Art, Meaning & Togetherness

Every weekday morning I invite you
Behind the Scenes at my studio.

Today: Singing David Bowie at the Art Gallery this weekend reminded me, down to my toes, of the deep power of art and it’s ability to connect us to our experience and one another.

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If you’ve been looking for a place to fill your creative well, to discover your creative self, to stretch your creative wings, Jamie Ridler Studios is here for you.

When you sign up, you will get a 10% discount on all classes and access to abundant free resources such as Studio Forum recordings on topics such as Journaling, Creative Habits & Challenges! Plus you will receive a weekly email love letter and occasional announcements for courses and offerings.

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  1. Sam Tucker says:

    Thank you, Jamie, for sharing the tender spaces where art can move us! I remember the first time I saw Jean-Baptiste-Camille Corot’s painting “Pleasures of Evening.” It took my breath away. I sat on a bench in front of the painting. I sent my daughter off to explore the rest of the museum while I just sat there. I couldn’t explain it. It just took me to a magical and familiar place, and I simply couldn’t move from the spot. I repeated this pattern every time I returned to the Hammer Museum, until they sent the painting on the road to visit other museums. Art can move us, and touch us in places we didn’t know even exist. Thanks for this reminder!

    • Jamie says:

      How wonderful, Sam. Thank you for sharing your experience with the painting. It’s amazing how we can build a relationship with a work of art. Thank you for that reminder. Now, I’m off to have a peek at Pleasures of the evening!

  2. Vivian says:

    Chills. Goosebumps. Tears. This post is so moving – the song, your beautiful words describing the experience, that quote! I get choked up just saying it to myself. I’ve never heard it before, but there’s so much strength in it. Thank you.

  3. pattiek says:

    My leap into my artistic expression came in 2008, when my youngest daughter went off to college, and my love relationship came to an unexpected, very sad for me, ending. I never saw it coming. I wanted to find something to fill my hours and get me out of my very empty nest. My girls were grown and mostly on their own and my once very busy schedule was now wide open. A friend had told me about a drawing class for non artists at the local community college that he really enjoyed, so, with knots in my stomach and great trepidation, I decided to sign up. On my way to the first class, all I could think was, “I can’t draw. Why am I doing this to myself?” Well, what a wonderful surprise!! The teacher was so good. He taught us using Betty Edwards’ method of “Drawing on the Right Side of the Brain.” His critiques were thoughtful and so helpful. He created a very safe environment in which to learn. It was fabulous! It was the first time I had ever done anything like this. It was the first time I had ever been truly on my own in 55 years! I so looked forward to going to PCC on Sunday afternoons to learn and create with a wonderful group of like minded people. I was amazed at the progress I saw as the weeks went by. I ended up taking six classes over three years, a second drawing class, two watercolor classes and two pastel classes from the same teacher until he retired. Since that first class, my interest has expanded into urban sketching, drawing classes at the Norton Simon, Danny Gregory’s Sketchbook Skool, art journaling, and painting. It’s opened up a whole new world for me to explore and given me multiple ways for my personal expression. I was really frightened that first day, but I’m so glad I went anyway.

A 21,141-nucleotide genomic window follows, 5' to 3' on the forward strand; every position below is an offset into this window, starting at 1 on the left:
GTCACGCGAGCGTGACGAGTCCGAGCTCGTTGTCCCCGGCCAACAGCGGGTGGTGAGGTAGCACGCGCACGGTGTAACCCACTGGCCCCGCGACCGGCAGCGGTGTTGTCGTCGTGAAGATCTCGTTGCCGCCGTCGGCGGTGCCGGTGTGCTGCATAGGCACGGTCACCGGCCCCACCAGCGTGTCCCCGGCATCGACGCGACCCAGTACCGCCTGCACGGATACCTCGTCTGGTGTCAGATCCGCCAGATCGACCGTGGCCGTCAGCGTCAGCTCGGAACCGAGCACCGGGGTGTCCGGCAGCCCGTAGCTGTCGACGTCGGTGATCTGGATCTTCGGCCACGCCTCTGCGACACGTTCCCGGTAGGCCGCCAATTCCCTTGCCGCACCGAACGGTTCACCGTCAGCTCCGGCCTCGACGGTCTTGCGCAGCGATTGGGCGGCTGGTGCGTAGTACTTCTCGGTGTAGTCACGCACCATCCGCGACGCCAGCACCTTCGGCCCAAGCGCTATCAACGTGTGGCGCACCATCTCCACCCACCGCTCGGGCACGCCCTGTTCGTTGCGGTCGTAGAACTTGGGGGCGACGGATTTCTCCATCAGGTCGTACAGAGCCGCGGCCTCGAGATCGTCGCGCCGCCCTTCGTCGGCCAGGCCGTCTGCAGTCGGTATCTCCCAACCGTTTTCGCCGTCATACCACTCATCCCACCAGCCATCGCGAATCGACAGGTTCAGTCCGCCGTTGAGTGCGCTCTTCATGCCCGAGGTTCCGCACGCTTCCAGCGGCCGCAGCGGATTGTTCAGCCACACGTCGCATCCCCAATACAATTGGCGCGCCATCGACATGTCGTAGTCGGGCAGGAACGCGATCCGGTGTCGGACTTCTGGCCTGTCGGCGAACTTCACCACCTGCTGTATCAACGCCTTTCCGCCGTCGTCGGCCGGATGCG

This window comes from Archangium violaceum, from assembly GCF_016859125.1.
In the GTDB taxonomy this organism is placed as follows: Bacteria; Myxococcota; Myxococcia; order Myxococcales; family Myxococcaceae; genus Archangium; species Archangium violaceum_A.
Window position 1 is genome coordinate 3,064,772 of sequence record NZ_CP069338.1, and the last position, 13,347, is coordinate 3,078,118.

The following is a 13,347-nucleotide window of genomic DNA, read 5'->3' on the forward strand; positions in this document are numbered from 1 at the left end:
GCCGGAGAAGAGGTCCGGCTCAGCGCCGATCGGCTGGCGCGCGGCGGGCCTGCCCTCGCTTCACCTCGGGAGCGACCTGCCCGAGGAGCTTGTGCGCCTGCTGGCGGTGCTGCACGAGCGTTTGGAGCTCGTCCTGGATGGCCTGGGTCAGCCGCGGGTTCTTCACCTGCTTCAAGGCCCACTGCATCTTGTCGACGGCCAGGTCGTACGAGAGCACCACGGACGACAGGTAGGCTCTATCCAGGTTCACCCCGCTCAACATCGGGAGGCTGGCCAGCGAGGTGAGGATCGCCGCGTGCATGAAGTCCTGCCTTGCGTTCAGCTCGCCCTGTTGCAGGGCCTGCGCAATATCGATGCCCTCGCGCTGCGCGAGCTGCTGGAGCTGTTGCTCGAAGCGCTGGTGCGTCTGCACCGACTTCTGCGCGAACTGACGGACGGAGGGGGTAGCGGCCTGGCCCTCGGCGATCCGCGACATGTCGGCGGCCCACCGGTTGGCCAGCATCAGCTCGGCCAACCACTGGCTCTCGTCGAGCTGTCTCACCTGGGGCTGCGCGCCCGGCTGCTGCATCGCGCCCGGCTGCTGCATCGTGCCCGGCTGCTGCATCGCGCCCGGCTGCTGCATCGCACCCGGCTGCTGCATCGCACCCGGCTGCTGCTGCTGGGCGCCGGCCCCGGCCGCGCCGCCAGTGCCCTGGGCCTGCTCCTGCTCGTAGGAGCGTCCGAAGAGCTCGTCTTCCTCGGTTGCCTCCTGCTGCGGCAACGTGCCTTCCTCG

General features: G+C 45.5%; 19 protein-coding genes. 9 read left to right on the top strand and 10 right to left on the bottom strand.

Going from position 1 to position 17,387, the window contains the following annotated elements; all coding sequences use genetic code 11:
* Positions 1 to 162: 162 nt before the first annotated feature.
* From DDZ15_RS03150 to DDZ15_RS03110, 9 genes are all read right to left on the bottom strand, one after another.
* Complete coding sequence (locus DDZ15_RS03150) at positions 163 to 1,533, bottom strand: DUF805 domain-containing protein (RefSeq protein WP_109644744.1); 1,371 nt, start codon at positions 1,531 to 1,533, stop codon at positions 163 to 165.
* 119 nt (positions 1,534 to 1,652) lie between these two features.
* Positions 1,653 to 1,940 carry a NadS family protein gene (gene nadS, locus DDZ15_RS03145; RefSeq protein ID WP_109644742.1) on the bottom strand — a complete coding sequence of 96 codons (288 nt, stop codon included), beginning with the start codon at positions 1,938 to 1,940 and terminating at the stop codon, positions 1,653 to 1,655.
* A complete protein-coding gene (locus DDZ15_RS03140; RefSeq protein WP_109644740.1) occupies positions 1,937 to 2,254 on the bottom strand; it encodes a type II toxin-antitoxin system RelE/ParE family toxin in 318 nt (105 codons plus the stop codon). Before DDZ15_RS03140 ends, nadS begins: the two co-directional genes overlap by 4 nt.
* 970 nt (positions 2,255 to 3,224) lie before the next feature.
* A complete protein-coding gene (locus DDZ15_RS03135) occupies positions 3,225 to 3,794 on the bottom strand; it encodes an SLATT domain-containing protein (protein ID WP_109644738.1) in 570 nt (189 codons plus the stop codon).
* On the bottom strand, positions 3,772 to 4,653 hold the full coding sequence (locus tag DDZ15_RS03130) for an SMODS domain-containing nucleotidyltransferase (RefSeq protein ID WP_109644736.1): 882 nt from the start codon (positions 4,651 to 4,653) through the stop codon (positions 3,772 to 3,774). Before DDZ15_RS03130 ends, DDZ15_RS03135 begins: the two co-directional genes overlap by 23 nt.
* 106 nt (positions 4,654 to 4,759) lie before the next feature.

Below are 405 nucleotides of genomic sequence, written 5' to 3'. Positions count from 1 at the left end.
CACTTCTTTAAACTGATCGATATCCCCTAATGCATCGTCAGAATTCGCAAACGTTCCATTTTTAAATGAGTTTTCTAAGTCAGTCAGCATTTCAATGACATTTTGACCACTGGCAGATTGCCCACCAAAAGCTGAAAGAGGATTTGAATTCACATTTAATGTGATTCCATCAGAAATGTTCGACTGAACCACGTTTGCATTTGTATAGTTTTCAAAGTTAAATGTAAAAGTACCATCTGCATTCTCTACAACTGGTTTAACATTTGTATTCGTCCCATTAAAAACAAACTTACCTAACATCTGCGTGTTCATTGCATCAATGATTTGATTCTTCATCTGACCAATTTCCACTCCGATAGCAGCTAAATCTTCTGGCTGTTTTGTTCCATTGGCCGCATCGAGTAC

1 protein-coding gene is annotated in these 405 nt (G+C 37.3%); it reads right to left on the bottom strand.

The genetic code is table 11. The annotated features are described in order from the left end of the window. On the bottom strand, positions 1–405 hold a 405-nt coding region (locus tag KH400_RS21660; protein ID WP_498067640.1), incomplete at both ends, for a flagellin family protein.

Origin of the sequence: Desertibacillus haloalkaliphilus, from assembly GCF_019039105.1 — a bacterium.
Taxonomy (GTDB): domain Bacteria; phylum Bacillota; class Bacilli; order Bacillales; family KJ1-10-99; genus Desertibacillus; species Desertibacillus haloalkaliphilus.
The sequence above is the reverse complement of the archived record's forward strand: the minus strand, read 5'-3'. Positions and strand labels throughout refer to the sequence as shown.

• Jamie says:

      How incredibly beautiful. What a powerful creative journey you have been on, Pattie! Here’s to bravely going that first day and every gift that ensued thereafter. I’m celebrating you!

  4. Rene Cerrito says:

    Hi Jamie… “I can’t go on. I’ll go on”…. the paradox of being human. We are at once fragile and strong, resilient beings… and sometimes we can even hold joy,wonder, and delight at the same time as sorrow.
    Art is definitely emotional… and speaks to us a different message at different times of our lives because of what we have experienced. I remember an experience I had at the Metropolitan Museum Of Art in NYC. It was the largest retrospective of the works of the Pre-Raphaelite painter Sir Edward Burne Jones. I found myself in front of a painting… and I just burst into tears at the sheer beauty of it. I had to stay there for over 20 minutes just to savor the wonder of it. I definitely touched something deep within me, and the experience stayed with me for some time. Thank you so much for your Behind The Scenes which I look forward to every Sunday!You always inspire me Jamie!

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